By Ashley Gorrie
With the speed at which technology is shaping our lives, what was once considered new at retail is now considered table stakes and fundamental to the shopping experience. It is encouraging to see brick and mortar retailers taking the necessary steps, an offensive position, in the transformation of retail and assert themselves in the new wave of innovation.
One of the traditional retailers who took the leap and started their transformation early was Best Buy. It started with the Renew Blue program in 2012, an introspection of the company’s successes and failures. Best Buy internalized the feedback and learnings gleaned from Renew Blue, then tested and developed a new retail reality and landscape that sought to fill the gaps that were discovered and introduce new measures to appeal to the customer of today and tomorrow.
A transition of this magnitude, however, does not come without some significant infrastructure and supply chain modifications and cultural lobotomy. Every step Best Buy took had to be calculated and analyzed to ensure there was an ROI and consumer benefit for the changes.
Having worked with many consumer electronics brands and seen the impact e-commerce has had on this industry it is refreshing to watch Best Buy’s reinvention. As mentioned above, it did not come without a business case. Best Buy closed non-performing locations, reduced the store footprint, modified its approach to consumerism. All of these tactical steps came at a cost. An investment the company had to make to ensure survival of Best Buy brick and mortar and a house of brands for the future.
In the Canadian marketplace, Best Buy renovated 23 stores to a more connected and interactive model. The Retail Council of Canada reported that the company has embraced an approach where online and brick and mortar are regarded in the same way rather than distinct ‘channels’ that compete with one another. This redesign has brought a 20% higher per-store sales on average. (RCC/NationalPost. Hollie Shaw).
What needed changing:
- Improving customer experience
- Fixing what was broken
- Why? Helping customers pursue their passions and enrich their lives with the help of technology
- Offering newer technologies — Smart Home well curated and demonstrating technology in a meaningful way.
- Services and solutions market
- Superior customer service
- Ease of return for e-commerce
- See and Try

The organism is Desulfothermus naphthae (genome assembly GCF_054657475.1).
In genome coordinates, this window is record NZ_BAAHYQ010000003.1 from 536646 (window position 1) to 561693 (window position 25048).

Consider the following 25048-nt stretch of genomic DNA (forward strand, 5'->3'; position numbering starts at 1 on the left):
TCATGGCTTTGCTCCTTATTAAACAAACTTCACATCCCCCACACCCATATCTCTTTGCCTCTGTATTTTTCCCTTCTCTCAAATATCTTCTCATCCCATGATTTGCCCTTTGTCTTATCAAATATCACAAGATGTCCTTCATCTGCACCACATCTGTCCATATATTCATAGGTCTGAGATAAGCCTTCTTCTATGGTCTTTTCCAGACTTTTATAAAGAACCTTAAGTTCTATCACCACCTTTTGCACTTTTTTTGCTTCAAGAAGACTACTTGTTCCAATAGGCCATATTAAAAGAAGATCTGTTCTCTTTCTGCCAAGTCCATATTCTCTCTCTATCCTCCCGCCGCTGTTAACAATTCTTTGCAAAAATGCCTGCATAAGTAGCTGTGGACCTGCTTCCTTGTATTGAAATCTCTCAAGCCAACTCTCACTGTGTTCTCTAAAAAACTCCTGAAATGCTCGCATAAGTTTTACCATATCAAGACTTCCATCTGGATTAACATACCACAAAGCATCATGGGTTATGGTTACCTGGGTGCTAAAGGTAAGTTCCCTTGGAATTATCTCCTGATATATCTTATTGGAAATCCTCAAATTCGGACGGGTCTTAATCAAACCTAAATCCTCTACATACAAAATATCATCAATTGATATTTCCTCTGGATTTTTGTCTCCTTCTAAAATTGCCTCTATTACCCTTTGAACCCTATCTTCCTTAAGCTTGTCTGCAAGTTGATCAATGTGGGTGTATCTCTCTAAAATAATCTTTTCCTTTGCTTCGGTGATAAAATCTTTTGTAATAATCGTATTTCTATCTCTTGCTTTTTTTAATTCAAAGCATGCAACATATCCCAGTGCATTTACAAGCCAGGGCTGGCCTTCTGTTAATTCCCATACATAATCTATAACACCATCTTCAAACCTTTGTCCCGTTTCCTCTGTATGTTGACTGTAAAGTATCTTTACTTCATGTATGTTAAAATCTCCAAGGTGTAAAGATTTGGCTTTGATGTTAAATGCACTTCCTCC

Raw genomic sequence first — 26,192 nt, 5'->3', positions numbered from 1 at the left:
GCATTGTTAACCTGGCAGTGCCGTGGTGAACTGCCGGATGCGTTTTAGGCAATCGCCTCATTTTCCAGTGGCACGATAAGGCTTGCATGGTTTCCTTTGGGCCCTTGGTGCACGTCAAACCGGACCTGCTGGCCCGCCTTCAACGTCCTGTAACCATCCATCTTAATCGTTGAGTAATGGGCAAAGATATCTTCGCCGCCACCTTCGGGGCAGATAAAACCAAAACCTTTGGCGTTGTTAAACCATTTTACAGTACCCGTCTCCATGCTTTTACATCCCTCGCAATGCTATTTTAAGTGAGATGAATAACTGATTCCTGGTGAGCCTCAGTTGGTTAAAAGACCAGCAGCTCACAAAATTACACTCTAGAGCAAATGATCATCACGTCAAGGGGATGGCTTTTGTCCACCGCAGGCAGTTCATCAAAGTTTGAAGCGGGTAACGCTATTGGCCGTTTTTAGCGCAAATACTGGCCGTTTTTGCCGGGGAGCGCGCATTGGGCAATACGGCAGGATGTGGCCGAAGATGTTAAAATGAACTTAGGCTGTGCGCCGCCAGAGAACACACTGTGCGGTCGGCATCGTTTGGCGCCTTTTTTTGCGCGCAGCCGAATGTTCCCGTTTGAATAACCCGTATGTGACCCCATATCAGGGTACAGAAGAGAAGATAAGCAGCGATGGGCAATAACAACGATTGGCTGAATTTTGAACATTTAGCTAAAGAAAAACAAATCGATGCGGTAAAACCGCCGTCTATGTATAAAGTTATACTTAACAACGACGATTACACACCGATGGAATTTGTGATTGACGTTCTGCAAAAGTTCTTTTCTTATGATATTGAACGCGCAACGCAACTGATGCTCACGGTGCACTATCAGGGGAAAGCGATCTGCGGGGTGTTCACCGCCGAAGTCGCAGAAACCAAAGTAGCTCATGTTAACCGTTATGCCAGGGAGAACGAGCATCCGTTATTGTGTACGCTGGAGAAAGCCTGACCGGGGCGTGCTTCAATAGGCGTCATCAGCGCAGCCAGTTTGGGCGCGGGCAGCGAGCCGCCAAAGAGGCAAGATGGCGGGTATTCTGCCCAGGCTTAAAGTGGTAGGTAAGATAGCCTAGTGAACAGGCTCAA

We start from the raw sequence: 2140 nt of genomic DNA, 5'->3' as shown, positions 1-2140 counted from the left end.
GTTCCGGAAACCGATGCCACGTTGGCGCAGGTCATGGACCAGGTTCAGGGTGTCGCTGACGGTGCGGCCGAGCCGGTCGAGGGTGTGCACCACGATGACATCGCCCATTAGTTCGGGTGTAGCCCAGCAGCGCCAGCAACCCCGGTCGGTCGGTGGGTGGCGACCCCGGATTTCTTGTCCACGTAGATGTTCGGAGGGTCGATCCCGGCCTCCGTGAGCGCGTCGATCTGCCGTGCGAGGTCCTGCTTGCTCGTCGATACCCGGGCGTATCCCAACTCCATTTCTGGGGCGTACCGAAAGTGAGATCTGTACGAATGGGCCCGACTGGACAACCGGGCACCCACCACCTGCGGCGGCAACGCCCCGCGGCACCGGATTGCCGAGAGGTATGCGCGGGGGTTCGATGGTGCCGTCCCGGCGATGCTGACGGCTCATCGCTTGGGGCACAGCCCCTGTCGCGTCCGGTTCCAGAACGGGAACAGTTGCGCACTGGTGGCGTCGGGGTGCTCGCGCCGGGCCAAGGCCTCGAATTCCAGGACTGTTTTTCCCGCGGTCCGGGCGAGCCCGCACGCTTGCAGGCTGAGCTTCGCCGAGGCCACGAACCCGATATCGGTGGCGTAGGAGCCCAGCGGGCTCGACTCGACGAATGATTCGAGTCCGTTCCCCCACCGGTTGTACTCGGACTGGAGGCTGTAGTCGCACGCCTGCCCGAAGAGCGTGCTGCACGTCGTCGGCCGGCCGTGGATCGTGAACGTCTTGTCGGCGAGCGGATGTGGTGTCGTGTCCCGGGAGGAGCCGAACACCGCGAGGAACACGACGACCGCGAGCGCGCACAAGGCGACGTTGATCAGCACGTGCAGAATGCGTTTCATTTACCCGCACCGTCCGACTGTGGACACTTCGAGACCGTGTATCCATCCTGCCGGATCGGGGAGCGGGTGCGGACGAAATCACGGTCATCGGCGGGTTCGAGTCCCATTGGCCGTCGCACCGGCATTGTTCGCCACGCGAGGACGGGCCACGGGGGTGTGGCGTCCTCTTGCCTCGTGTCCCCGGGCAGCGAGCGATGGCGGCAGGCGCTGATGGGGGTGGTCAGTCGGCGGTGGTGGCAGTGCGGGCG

- Points of distribution for online sales, warehouse, faster shipping and fewer stock outs
- Challenge Amazon’s ‘marketplace’
Best Buy 2020: Building the New Blue is a new playbook, and we’ll be watching to see what impact it has on consumers.
It’s hard to believe with the number of doom and gloom articles written today that brick and mortar can survive against Amazon, but survive and thrive Best Buy are. A “4.9% increase to $8.94 billion vs. an estimate $8.66 billion in domestic sales underlines that the company is more than holding its own in the electricals market and should put pay to the oft-repeated fiction that retailers of its ilk will struggle to survive in the era of Amazon,” according to Neil Saunders, managing director of GlobalData Retail.
Customers are telling us what they want and how they want it. Today more than ever they are demanding authenticity and want brands and retailers to acknowledge they are human not a predetermined demographic. Technology is embedded in our lives as a natural extension of making our lives easier, enriched, entertained and efficient.
Retail is no exception.
Ashley Gorrie is CEO of Gorrie Marketing Services. She has been in the retail industry for much of her career, beginning in experiential marketing and finally landing at the family business. Gorrie has led the international growth and development of the company by supporting brands to ensure global consistency with local language and marketing. She completed North Western’s Global Kellogg Schulich EMBA. Having had the benefit of working in many facets of retail, Gorrie is driven to ensure that all retail experiences are educational, entertaining, and inspiring.